OK, I want to give a quick shout-out to this latest collaboration between seasoned electro-acoustic/drone/avant-garde/whatever artists Kevin Drumm and Jason Lescalleet - with The Abyss, they have turned out what is without question one of the darkest, most abject musical works I’ve ever heard. I don’t have anything intelligent to say about it – go to TMT for that shit – but if you’re looking for the murkiest of “mood albums,” I can’t recommend this thing enough. Admittedly, it doesn’t make a whole lot of sense to take excerpts from a project so atmospheric, but in case anyone’s feeling curious or brave, find a 9-minute snippet from the 50-minute-long closer above and the decidedly more eventful “Anger Alert” below. Godspeed!
The Abyss is out now via Erstwhile Records.
You know, to hell with the people who say Julian Casablancas should accept his limits as a frontman. Technically speaking, sure his vocal range isn’t the widest and his voice is most appealing when it’s belting out a catchy, bad-ass hook; but I feel when he chooses to break away from those things, it only enhances his DGAF appeal. The above 11-minute-long art-rock odyssey “Human Sadness,” taken from Tyranny (his forthcoming full-length debut with The Voidz), finds Casablancas as far out of his depth as a singer-songwriter as he’s ever been. But rather than sounding like a crushing defeat at the hands of his limitations, it’s more of a bold stand against them. He doesn’t exactly nail the vocal highs and lows The Voidz’s multi-phased composition calls for, but he gives this Sisyphean task his all, which I’d argue is just as (if not more) admirable. In my book Casablancas sounds no less bad-ass doing odd and surprising than he does doing punchy and immediate.
Looking forward to giving Tyranny a good listen when it drops September 23 via Cult Records.
Beloved indie rock vets Deerhoof have recently announced the release of a new album that will be dropping via Polyvinyl records this year. The title: La Isla Bonita. The release date: November 4th. PSYCHED! PUMPED!
“Exit Only” is the first track the band has seen fit to release from the upcoming album, but I’ve actually heard the rest of this release already. I ain’t saying that to try to get you pissed off at me or nothin’, but I can confirm that there are at least a few tracks on this record that follow suit in the heavy, riff-laden vibe of “Exit Only,” which is easily one of the most hard-hitting songs in the band’s growing discography.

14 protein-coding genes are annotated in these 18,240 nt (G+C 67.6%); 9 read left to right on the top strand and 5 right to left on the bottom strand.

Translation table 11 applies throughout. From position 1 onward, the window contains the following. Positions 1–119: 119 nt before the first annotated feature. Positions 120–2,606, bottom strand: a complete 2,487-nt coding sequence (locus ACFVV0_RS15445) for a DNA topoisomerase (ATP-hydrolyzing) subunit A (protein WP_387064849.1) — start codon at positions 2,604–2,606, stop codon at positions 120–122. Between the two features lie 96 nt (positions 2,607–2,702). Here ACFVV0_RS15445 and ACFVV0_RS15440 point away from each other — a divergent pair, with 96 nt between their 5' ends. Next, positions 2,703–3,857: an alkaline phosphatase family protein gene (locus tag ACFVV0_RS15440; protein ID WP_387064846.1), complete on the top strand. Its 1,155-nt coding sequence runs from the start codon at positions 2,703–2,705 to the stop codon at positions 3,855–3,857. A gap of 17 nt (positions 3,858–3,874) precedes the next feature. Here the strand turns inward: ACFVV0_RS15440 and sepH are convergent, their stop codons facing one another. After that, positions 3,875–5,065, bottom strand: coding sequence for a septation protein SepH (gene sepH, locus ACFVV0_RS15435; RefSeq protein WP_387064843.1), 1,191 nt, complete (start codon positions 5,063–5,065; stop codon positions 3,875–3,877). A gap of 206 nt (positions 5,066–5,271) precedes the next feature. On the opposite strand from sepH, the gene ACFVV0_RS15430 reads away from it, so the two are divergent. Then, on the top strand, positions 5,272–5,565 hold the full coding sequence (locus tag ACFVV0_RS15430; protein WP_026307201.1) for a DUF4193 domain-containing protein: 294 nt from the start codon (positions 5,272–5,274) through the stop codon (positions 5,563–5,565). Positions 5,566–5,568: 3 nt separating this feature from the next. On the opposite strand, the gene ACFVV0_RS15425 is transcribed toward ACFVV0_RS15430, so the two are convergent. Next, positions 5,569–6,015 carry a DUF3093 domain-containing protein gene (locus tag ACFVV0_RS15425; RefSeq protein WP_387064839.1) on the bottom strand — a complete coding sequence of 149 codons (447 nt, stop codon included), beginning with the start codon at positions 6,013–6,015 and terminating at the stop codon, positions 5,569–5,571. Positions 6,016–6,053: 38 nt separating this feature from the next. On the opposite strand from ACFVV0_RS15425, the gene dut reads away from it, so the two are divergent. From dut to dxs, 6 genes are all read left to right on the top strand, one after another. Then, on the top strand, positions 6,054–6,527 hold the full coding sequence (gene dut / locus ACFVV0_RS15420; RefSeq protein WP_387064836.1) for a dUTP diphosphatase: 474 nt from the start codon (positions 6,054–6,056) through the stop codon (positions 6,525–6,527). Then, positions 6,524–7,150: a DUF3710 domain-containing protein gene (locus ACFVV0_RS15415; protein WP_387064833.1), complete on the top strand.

As far as the vibe or style of this song, well, it’s Deerhoof. The band’s got one of the most idiosyncratic approaches to music today. Greg’s tight fills, Satomi’s absurdist lyrics, and the group’s typically strange melodies and grooves all ring through on this new cut. The most noticeable difference is how heavy the song feels for Deerhoof, which I don’t mind at all. BRING IT ON!
Previously mentioned and up-and-coming noise rock band Girl Band have released a new song and video right heretitled “De Bom Bom,” and I’m quite smitten with it. The song ain’t exactly musical, well, not in the traditional sense. However, it’s very distorted, textured, and intense. The performance is especially riveting between the yelping vocals and tightly wound drums. The band moves from one intense rush of sound and emotion to another until they bring the song to a close just before the 4-minute mark.
If you’ve got a soft spot for bands like Drive Like Jehu and Obits, this is a must-listen!
Pure insanity coming from these two major tracks from anonymous producer SOPHIE, and both of these songs are out now via Numbers.
Between all the vaporwave and trap out floating around the Internet right now, there’s no shortage of zany electronic music at the moment. SOPHIE seems to embrace a lot of the tenants of TNGHT, Rustie, and post-modernists such as Daniel Lopatin; however, these sensibilities are unabashedly fused with commercial pop, a flavor that reads strongest in the often squeakily pitched melodies and lead vocals. There’s just something about the melodic shift at 0:39 that sounds like Carly Rae Jepsen’s “Call Me Maybe.” Someone on Twitter went as far as to say the groove on “Hard” resembles that of a Death Grips track, and I have to nod in agreement on that comparison.
Despite the obvious present-day influences, something about SOPHIE’s productions thus far feel as if they’re coming from at least ten years into the future. Their energy is incredibly hyper, their accessibility is high, but there’s something sort of avant-garde about these tracks as well. Maybe it’s sort of short-sighted to assume that songs like “Hard” could become the norm in a decade, but I certainly get the sense that I’m catching up with something ahead of the curve when I put these beats on.
Some twisted, eerie, raw, nasty, and misbehaved post-punk coming from Iceland’s Börn. Definitely a record for those who dig their rock on the dark side of things; because this record reeks of goth rock.
The guitar chords run pretty dreary, but the vocals are sharp, wailing, and strange. Nice contrast on there, and some great punk-y grooves are running throughout these tracks, too. Enjoy!
Few musical comebacks have been as hotly anticipated as Death From Above 1979′s. A few years after the Ontario duo’s electrifying debut album dropped, they splintered and began working on other projects instead. I vividly remember being disappointed upon first hearing this news, because You’re A Woman, I’m A Machine left such a strong impression on me–and most of the independent rock world, too.
To hear that Sebastien Grainger and Jesse F. Keeler were getting the band back together a few months ago was exciting, and it’s tracks like “Government Trash” that make it feel like the hiatus never happened. The track’s riffs are the sonic equivalent to an adrenaline shot, and the vocals could be more on point, too!
Look for The Physical World on September 9th via Last Gang Records.